Daily, mindless tasks aren’t as easy for Jeter. Fatigue sets in during the smallest tasks such as getting dressed, or walking from the nursing department to the dining center. She uses the elevators instead of stairs. She confessed that the hardest part of this illness is trying to limit herself and knowing when she doesn’t have enough energy to go out with friends.
The only option Jeter has to get better is a heart and lung transplant. But being pretty low on the donor list, her anticipation isn’t high.
“It’s just waiting for that ball to drop to when they’ll move me up,” Jeter says. “It’s such a timing game and you can’t try to manipulate that to your own will. Right now I just live day to day.”
Prior to coming to Bethel, Jeter was hesitant to tell people she was sick, fearful she would say something wrong or make them uncomfortable. Nursing students understand and are willing to support. She realizes people are curious and want to know the story.
“I’ve become a lot more open about sharing it,” Jeter says. “What am I doing if I’m not glorifying God and showing the way He is working in my life?”
In pathophysiology class, Jeter presented her case study on pulmonary hypertension using her story. She was able to give what most students could not on this presentation: personal experiences.
“I had instant respect for her because she was so open about it,” nursing classmate Ashley Kollman says. “She’s doing something with her life and isn’t just sitting there accepting the fact that she might die. She’s not allowing the disease get the best of her.”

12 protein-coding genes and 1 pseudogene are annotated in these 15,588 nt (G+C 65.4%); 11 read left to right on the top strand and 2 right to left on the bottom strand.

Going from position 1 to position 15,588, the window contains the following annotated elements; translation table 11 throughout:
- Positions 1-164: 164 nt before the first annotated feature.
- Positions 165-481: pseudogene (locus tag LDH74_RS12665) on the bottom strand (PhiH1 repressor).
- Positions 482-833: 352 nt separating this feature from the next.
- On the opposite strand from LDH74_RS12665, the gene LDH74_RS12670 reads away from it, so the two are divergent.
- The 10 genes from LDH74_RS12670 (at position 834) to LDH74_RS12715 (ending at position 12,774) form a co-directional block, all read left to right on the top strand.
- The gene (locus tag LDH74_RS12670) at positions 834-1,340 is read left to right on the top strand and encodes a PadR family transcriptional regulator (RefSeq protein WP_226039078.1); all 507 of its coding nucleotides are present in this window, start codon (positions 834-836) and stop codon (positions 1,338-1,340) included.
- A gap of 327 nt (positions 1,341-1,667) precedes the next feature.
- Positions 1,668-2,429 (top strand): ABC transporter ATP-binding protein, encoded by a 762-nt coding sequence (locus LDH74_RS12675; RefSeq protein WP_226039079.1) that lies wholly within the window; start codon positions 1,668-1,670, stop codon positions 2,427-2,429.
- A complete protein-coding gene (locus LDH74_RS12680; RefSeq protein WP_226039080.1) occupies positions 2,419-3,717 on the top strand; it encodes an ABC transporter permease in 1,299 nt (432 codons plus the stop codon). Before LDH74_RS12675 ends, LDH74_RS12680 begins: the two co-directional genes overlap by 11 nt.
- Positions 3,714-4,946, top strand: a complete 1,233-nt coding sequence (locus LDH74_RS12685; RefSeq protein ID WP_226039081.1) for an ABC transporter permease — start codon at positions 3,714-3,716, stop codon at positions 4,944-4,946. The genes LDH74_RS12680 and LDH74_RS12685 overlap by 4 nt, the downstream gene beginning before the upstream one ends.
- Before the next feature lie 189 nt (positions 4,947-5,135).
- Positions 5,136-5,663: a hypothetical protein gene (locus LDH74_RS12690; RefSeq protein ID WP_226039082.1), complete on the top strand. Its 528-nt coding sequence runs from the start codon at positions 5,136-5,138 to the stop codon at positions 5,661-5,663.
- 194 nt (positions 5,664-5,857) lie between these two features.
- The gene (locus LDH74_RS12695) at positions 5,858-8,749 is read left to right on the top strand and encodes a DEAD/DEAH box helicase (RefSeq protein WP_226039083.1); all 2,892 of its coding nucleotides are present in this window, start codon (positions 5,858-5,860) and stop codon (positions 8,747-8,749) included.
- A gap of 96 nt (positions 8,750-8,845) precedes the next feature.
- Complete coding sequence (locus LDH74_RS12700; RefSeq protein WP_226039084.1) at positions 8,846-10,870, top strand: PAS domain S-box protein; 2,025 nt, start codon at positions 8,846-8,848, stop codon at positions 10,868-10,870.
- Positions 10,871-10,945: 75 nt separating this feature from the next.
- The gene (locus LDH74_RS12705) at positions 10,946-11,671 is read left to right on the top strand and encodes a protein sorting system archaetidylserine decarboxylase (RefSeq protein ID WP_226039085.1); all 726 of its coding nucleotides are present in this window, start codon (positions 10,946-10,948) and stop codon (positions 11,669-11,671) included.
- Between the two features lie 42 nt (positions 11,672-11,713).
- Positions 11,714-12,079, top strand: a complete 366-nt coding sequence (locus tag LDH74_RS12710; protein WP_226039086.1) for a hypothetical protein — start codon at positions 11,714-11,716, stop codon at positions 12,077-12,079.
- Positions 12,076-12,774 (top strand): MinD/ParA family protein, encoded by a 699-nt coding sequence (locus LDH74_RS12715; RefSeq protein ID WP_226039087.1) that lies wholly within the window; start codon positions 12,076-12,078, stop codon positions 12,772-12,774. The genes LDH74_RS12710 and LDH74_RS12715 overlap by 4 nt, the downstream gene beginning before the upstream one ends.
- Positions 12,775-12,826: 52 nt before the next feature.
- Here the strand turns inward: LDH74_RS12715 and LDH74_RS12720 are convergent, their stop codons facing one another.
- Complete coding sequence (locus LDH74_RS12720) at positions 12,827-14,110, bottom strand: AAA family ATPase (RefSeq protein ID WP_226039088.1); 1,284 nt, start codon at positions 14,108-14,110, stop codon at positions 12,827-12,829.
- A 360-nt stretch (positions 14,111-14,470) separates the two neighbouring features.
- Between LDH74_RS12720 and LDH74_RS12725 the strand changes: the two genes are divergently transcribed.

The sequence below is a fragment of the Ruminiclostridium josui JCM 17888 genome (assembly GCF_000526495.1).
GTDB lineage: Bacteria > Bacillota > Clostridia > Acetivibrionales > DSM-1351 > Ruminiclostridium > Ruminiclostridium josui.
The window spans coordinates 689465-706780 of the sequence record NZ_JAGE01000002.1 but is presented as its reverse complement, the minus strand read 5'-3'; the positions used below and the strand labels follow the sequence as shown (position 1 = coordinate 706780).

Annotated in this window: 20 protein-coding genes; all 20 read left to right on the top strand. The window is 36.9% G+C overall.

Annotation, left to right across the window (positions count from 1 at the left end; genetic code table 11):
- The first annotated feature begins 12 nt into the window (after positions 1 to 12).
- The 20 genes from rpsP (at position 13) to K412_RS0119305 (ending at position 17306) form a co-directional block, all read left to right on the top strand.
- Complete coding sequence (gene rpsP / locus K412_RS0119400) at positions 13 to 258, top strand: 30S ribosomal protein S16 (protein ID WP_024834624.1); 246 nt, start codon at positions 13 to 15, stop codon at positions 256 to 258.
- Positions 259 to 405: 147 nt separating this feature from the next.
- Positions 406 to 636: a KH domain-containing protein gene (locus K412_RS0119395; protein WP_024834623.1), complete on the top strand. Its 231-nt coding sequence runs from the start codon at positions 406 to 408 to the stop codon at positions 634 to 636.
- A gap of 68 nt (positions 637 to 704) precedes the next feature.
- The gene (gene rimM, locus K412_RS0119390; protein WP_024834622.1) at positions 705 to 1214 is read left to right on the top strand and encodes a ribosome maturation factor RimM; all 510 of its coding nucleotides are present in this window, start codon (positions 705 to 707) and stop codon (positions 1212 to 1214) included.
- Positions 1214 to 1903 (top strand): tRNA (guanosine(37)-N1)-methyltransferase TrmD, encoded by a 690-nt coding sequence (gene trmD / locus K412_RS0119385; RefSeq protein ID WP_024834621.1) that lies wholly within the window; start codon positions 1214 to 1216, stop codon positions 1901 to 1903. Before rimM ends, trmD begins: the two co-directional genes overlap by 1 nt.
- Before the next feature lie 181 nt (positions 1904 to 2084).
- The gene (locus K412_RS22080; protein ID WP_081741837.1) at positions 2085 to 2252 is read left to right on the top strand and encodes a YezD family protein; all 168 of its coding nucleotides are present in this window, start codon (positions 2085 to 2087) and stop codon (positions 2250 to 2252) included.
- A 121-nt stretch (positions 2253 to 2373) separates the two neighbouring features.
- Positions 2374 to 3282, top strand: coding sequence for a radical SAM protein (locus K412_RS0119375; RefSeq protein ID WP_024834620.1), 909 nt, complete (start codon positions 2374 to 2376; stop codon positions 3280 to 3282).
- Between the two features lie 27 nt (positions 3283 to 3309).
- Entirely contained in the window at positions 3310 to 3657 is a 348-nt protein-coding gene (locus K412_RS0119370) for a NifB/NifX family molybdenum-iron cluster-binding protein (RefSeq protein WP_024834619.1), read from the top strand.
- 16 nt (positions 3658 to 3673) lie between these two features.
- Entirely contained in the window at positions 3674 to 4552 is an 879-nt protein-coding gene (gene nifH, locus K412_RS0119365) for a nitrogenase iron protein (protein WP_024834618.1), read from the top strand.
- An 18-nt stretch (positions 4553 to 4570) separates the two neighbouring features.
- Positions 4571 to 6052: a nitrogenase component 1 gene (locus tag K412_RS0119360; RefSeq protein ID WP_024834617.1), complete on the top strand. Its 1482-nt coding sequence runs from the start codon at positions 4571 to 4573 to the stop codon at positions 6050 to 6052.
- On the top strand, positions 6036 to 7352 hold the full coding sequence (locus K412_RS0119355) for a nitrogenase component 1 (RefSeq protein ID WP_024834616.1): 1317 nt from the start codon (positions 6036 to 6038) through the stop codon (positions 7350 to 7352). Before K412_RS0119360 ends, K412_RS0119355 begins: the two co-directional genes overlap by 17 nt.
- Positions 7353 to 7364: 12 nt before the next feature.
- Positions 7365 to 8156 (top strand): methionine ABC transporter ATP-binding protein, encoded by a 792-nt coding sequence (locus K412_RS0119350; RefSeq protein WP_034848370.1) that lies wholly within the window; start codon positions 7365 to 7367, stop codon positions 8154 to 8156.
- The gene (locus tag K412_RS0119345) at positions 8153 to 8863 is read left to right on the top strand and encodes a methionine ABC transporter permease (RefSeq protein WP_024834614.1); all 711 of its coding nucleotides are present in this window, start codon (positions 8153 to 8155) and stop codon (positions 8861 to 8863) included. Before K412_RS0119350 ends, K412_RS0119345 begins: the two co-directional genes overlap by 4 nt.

In the spring of 2015, Jeter’s sophomore year, she became severely sick and had to live at home. She was once again the girl who had to miss out. All she could think about was how isolated she felt. Her home is one hour away from Bethel so her friends rarely had time to come visit. There were times Jeter thought she might have to stop going to school, but being a nursing major, she couldn’t risk falling behind.
“It was hard to persevere. I was making myself do school so when I got better I would be caught up. I didn’t want to waste that time,” Jeter explains.
During her time at home Jeter realized how grateful she is for her friends and roommates at school. Her roommates called her multiple times a week filling her in on the latest details going on at school. Even with the support system, being the sole one experiencing severe suffering was difficult.
“Her attitude towards life is incredible,” roommate Ellie Johnson says. “While she has some down days, like we all do, most of the time she acts as though nothing is wrong and is always joyful. She’s always willing to give you hugs and tells you how beautiful you are. Her attitude pours into how driven she is as well. I don't think I’ve ever seen someone work so hard for something like Anna does with school work.”
With her first semester of nursing clinicals wrapping up, Jeter looks to senior year when clinicals will give her the chance to work in pediatrics, a department that holds a special place in her heart. After much exposure to hospital life growing up and growing close to her nurses as a kid Jeter wants to create the same experience for others.
“I want to shed light on the profession for myself and for others,” Jeter says. “It’s an exhausting major but I wouldn’t want to be doing anything else.”